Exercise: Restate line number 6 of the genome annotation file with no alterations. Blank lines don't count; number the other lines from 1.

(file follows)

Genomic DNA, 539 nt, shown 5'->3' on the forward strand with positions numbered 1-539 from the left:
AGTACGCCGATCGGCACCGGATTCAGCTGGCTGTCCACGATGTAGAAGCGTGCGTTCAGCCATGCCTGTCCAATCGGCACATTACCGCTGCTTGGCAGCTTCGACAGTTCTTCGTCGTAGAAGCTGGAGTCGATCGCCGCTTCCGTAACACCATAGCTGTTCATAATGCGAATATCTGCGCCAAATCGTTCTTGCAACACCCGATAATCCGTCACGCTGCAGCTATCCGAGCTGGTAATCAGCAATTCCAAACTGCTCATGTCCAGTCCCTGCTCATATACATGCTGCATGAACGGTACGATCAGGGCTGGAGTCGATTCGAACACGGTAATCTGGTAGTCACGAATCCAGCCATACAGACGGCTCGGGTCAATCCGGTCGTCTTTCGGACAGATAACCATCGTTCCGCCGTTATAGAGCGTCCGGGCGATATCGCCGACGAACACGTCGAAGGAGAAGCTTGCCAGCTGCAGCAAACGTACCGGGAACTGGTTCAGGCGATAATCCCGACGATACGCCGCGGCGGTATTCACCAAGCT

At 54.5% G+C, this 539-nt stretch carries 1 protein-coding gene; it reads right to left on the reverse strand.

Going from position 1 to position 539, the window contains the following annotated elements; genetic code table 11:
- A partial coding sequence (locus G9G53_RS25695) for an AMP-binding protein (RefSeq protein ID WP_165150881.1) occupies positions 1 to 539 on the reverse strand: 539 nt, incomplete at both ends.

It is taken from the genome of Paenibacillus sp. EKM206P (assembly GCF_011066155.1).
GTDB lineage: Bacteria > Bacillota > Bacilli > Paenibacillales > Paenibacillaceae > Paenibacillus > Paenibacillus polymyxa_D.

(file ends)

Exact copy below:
It is taken from the genome of Paenibacillus sp. EKM206P (assembly GCF_011066155.1).